MDRT = -d[X.sub.1]/d[X.sub.2] = p, (6)

where [X.sub.1] and [X.sub.2] denote the production levels of the two goods.

III. The Welfare Analysis

In this section, we study the welfare implications of an import quota. This is accomplished in three steps. First, totally differentiating (1) and applying (4), we have

dU/[U.sub.1] = d[D.sub.1] + (1+ [Gamma])pd[D.sub.2]. (7)

Second, differentiating (2[prime]), in conjunction with (6), yields

d[D.sub.1] = (p - [p.sup.*])dQ - pd[D.sub.2]. (8)

Finally, substituting (8) into (7), we obtain

(1/[U.sub.1])(dU/dQ) = (p - [p.sup.*]) + [Gamma]p(d[D.sub.2]/dQ). (9)

According to according to
prep.
1. As stated or indicated by; on the authority of: according to historians.

2. In keeping with: according to instructions.

3.
 (9), the welfare effect of an import quota has two components. The first term on the right-hand side right-hand side nderecha

right-hand side right nrechte Seite f

right-hand side nlato destro 
 of (9) gives the standard direct welfare impact of a change in the quota level. The second term, on the other hand, represents the indirect effect of the quota on welfare and is due to the existence of a CIA constraint. In the special case of a barter economy, [[Phi].sub.1] = [[Phi].sub.2] = [Gamma] = 0 and this indirect effect vanishes; hence, a tightening of the import quota (dQ [less than] 0) always lowers social welfare [notice from (9) that if [Gamma] = 0 then dU/dQ = (p-[p.sup.*])[U.sub.1] [greater than] 0, where p [greater than] [p.sup.*] since the quota generates a wedge between the domestic- and world-price ratio]. This is a well-known result in the trade literature with barter exchange barter exchange barter nTauschbörse f , which also holds when [[Phi].sub.1] = [[Phi].sub.2] [greater than] 0. Nevertheless, under a generalized CIA constraint this conclusion is in need of revision due to the presence of the indirect effect mentioned above. Notice that a tightening of the quota (a decrease in Q) reduces the consumption of the importables (i.e., d[D.sub.2]/dQ [greater than] 0; see the next section for further elaboration). According to (9), if [[Phi].sub.1] [less than] [[Phi].sub.2], ([Gamma] [element of] (0, 1]), then the two effects work in the same direction and hence the traditional negative effect of an import quota on welfare is strengthened. If, on the other hand, [[Phi].sub.1] [greater than] [[Phi].sub.2] and hence [Gamma] [element of] [- 1, 0), then the two effects mentioned above work in opposite directions. The economic intuition intuition, in philosophy, way of knowing directly; immediate apprehension. The Greeks understood intuition to be the grasp of universal principles by the intelligence (nous), as distinguished from the fleeting impressions of the senses.  is as follows. In the case where [[Phi].sub.1] [less than] [[Phi].sub.2] (or [Gamma] [element of] (0, 1]), the MDRS = (1 + [Gamma])p is greater than the world-price ratio [p.sup.*] (= the marginal foreign rate of transformation, MFRT MFRT Maryland Functional Reading Test ). Thus, eliminating the import quota will bring MDRS as close to the world-price ratio [p.sup.*] as possible, which is welfare-enhancing. If, on the other hand, [[Phi].sub.1] [greater than] [[Phi].sub.2], and hence [Gamma] [element of] [-1, 0), then a free-trade policy will result in MDRS = (1 + [Gamma])[p.sup.*] [greater than] [p.sup.*] = MFRT, which is a sub-optimal situation. Since the MDRS is a decreasing function of [D.sub.2], tightening the quota level (decreasing Q) lowers the consumption of importables, raises the domestic price, and reduces the gap between the MDRS and [p.sup.*] (= MFRT).(6) This raises in turn the level of welfare, working thus against the adverse direct welfare effect of import quotas.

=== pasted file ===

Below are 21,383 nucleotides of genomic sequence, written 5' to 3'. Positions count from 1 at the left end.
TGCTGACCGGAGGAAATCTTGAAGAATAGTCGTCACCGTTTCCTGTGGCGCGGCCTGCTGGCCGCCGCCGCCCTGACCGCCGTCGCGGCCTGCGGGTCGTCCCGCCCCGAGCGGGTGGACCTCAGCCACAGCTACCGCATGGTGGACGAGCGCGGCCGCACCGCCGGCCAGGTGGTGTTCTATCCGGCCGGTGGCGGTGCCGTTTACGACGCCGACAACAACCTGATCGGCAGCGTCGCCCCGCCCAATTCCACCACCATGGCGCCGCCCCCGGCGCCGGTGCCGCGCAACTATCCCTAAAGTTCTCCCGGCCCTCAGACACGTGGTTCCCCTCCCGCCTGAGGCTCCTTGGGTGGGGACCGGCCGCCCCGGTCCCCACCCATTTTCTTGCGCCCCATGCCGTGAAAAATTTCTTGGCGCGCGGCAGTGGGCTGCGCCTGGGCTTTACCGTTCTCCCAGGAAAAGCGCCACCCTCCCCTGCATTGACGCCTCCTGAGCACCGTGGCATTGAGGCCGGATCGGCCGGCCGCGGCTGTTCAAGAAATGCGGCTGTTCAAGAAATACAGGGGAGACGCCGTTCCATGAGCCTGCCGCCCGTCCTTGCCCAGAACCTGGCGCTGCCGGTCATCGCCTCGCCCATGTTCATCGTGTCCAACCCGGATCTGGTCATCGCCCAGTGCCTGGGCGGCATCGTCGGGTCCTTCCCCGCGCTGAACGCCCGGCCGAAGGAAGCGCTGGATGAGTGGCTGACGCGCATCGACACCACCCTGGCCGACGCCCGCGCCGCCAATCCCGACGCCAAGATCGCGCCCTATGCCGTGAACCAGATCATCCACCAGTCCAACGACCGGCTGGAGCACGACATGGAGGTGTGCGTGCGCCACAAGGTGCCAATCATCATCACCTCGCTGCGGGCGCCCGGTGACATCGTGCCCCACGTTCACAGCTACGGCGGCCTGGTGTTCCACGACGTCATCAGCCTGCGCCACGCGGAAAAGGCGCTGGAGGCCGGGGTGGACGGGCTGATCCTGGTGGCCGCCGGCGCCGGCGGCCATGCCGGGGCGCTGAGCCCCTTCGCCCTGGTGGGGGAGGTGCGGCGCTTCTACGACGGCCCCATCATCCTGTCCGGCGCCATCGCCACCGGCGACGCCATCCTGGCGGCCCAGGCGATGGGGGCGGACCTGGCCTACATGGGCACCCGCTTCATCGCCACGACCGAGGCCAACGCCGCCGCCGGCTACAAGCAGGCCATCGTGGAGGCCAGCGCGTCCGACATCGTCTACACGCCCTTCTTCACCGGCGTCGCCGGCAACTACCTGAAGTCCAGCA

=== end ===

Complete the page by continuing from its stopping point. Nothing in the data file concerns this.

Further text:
IV. The Optimal Quota Level

To determine the optimal level of the import quota we set dU = 0 in equation (9). Hence, we obtain

[1 + [Gamma](d[D.sub.2]/dQ)][p.sup.Q] = [p.sup.*], (10)

where [p.sup.Q] stands for the optimal domestic-price ratio. Next, notice that differentiation of [D.sub.2] = [D.sub.2](p, Y) implies

pd[D.sub.2] = -[Epsilon 1. (language) EPSILON - A macro language with high level features including strings and lists, developed by A.P. Ershov at Novosibirsk in 1967. EPSILON was used to implement ALGOL 68 on the M-220. ]Qdp + [Mu]d Y, (11)

where [Epsilon] [equivalent to] -(p/Q)(d[D.sub.2]/dp) [greater than] 0 denotes the demand elasticity of good 2 and measures the substitution in consumption in response to a change in p, given a utility level. [Mu] [equivalent to] p([Delta][D.sub.2]/[Delta]Y) [[Mu] [element of] (0, 1)], on the other hand, is the marginal propensity to consume The marginal propensity to consume (MPC) refers to the increase in personal consumer spending (consumption) that occurs with an increase in disposable income (income after taxes and transfers).  good 2. Also, total differentiation of (5) yields

dQ = d[D.sub.2] - [Sigma SIGMA - A scientific visual programming environment from NASA.

http://fi-www.arc.nasa.gov/fia/projects/sigma/.